In his analysis, Sam Tulya-Muhika coined that the “regional integration is difficult.” We should agree with him that it is ‘difficult’ but not unattainable or impossible. He asserts that:
“the emerging picture is that regional integration is a deliberated and fully informed effort to transform the welfare of the peoples in question through creation of an effective and competitive economy. To do this, each State must be enabled to research and quantitatively assess and accept both the potential benefits and short-term costs of regional integration. Regional integration is difficult.”(2007:88)
About instability, internal and/or socio political situations: conflicts and instability in North Kivu have been associated to Kinyarwanda speakers since 1965 with the Kanyarwanda conflict. The negative feeling has currently grown deep that other ethnic groups see the misfortune that befell on North Kivu to be coming from Rwanda through the Kinyarwanda speakers thus compromising any cooperation and integration processes. In spite of the ‘CEPGL’ organization, for years, there should have been some political will or commitment by States in the region, with strong regional structures, funding institutions for the process and programs for regional unity or mechanisms for development and conflict management between D Congo and Rwanda (Sam Tulya-Muhika, 2007:88). Based on the ‘Kinyarwanda and the Banyarwanda situation’, the process of integration remains questionable as far as DR Congo ( via North Kivu) and Rwanda are concerned . Nevertheless, Colin McCarthy asserts that: “Because of the prominence given to regional integration, Africa-sub-Saharan Africa in particular-has the largest number of regional integration arrangements in the world. Unfortunately, many of these are ineffective or dormant”. (in Stephen Ellis, 1996,213); so has always been the ‘CEPGL’ since its creation with its headquarters in Gisenyi, Rwanda , and whereby people in North Kivu and Gisenyi did not see significant impact.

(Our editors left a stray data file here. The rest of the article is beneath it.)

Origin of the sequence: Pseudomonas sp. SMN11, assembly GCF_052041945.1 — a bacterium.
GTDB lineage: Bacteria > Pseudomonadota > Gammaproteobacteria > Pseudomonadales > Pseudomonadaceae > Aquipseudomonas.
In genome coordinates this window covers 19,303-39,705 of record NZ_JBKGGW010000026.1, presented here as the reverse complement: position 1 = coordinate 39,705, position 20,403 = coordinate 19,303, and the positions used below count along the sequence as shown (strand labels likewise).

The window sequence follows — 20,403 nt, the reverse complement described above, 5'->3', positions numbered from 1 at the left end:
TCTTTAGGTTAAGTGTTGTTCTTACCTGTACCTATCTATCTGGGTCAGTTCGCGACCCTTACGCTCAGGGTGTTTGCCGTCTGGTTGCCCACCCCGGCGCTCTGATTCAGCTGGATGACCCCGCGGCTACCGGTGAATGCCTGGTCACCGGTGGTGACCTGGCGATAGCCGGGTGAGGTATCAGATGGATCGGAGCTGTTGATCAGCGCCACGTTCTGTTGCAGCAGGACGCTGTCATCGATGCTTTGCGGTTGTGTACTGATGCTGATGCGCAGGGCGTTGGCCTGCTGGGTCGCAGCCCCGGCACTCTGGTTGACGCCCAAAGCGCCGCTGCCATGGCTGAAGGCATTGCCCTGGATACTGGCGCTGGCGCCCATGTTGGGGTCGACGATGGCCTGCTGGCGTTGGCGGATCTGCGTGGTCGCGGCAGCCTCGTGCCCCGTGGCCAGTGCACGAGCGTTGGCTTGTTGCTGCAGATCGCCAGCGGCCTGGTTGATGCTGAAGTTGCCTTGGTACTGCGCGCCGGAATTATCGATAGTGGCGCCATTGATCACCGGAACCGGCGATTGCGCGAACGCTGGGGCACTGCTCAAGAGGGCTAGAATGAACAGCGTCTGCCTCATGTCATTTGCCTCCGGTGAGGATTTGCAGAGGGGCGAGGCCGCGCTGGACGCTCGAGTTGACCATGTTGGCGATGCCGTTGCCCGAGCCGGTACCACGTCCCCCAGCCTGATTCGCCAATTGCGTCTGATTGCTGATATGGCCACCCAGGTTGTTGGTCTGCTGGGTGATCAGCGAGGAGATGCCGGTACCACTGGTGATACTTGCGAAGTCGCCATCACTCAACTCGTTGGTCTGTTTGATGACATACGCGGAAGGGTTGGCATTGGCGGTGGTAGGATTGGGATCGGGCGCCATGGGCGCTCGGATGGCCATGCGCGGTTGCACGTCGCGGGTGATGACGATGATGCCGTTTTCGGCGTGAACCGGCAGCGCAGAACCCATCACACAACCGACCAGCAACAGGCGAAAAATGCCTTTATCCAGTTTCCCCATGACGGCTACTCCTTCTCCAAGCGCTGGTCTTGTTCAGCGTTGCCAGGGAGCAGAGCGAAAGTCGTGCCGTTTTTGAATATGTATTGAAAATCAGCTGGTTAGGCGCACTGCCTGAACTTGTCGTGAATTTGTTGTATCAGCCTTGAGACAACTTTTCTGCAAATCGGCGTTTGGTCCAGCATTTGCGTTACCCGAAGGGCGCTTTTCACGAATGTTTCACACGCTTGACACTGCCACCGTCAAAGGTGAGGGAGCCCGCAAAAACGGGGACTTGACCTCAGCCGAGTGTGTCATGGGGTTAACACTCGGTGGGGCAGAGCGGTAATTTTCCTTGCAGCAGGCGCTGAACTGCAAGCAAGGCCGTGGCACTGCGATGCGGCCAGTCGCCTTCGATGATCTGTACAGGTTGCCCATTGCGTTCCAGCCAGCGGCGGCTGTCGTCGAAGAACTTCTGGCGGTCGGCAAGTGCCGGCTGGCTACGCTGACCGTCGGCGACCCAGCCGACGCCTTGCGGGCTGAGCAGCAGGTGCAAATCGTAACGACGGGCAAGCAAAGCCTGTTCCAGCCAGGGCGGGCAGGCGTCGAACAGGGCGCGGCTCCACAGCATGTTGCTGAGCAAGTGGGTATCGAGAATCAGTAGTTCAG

Let us look at the variability of a linguistic integration in the case of Ikinyarwanda. There are integrative and/or the disintegrative challenges when taking into account this language. The regional integration and any other integration process generally go with positive side and negative ones. Colin McCarthy (in Stephen Ellis 1996, 220) argues that regional integration
“entails a sacrifice of national sovereignty and, presumably, the creation of a supra national regional authority with real powers. (…) it is difficult to envisage the successful integration of weak States; the creation of integration arrangements cannot serve as a substitute for poor or weak national governance. Finally, in respect of political will, it is also difficult to integrate and sacrifice sovereignty if the member states are divided on major political and ideological issues.”
From the facts that ethnic groups in North Kivu Province are not ready to sacrifice something of their linguistic being and their identity, the cooperation or integration processes are compromised even though the linguistic integration has no immediate or direct effects of losing the state sovereignty. The second side of integration and here linguistic integration is about interests, gains or losses of participating groups or countries in the coming together (Colin McCarthy in Stephen Ellis, 1996, 220)